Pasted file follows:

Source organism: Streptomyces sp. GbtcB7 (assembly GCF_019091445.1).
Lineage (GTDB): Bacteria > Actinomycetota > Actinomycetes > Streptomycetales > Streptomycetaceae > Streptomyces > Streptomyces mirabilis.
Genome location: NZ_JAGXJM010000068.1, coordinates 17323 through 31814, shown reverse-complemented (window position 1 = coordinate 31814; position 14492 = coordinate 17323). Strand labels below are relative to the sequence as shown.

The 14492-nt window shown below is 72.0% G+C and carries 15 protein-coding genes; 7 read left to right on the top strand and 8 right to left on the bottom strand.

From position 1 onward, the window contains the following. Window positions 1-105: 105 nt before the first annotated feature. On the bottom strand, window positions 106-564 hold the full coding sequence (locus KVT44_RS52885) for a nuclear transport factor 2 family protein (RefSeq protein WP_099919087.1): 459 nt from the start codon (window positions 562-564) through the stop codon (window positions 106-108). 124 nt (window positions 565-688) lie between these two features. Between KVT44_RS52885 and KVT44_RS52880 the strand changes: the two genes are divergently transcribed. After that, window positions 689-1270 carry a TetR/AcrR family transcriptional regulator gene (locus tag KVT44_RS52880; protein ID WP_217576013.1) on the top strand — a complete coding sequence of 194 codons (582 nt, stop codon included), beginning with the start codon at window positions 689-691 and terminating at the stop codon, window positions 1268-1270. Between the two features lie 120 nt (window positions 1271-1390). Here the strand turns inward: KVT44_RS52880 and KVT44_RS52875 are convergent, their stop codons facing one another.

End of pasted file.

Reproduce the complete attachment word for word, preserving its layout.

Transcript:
Source organism: Streptomyces sp. GbtcB7 (assembly GCF_019091445.1).
Lineage (GTDB): Bacteria > Actinomycetota > Actinomycetes > Streptomycetales > Streptomycetaceae > Streptomyces > Streptomyces mirabilis.
Genome location: NZ_JAGXJM010000068.1, coordinates 17323 through 31814, shown reverse-complemented (window position 1 = coordinate 31814; position 14492 = coordinate 17323). Strand labels below are relative to the sequence as shown.

The 14492-nt window shown below is 72.0% G+C and carries 15 protein-coding genes; 7 read left to right on the top strand and 8 right to left on the bottom strand.

From position 1 onward, the window contains the following. Window positions 1-105: 105 nt before the first annotated feature. On the bottom strand, window positions 106-564 hold the full coding sequence (locus KVT44_RS52885) for a nuclear transport factor 2 family protein (RefSeq protein WP_099919087.1): 459 nt from the start codon (window positions 562-564) through the stop codon (window positions 106-108). 124 nt (window positions 565-688) lie between these two features. Between KVT44_RS52885 and KVT44_RS52880 the strand changes: the two genes are divergently transcribed. After that, window positions 689-1270 carry a TetR/AcrR family transcriptional regulator gene (locus tag KVT44_RS52880; protein ID WP_217576013.1) on the top strand — a complete coding sequence of 194 codons (582 nt, stop codon included), beginning with the start codon at window positions 689-691 and terminating at the stop codon, window positions 1268-1270. Between the two features lie 120 nt (window positions 1271-1390). Here the strand turns inward: KVT44_RS52880 and KVT44_RS52875 are convergent, their stop codons facing one another.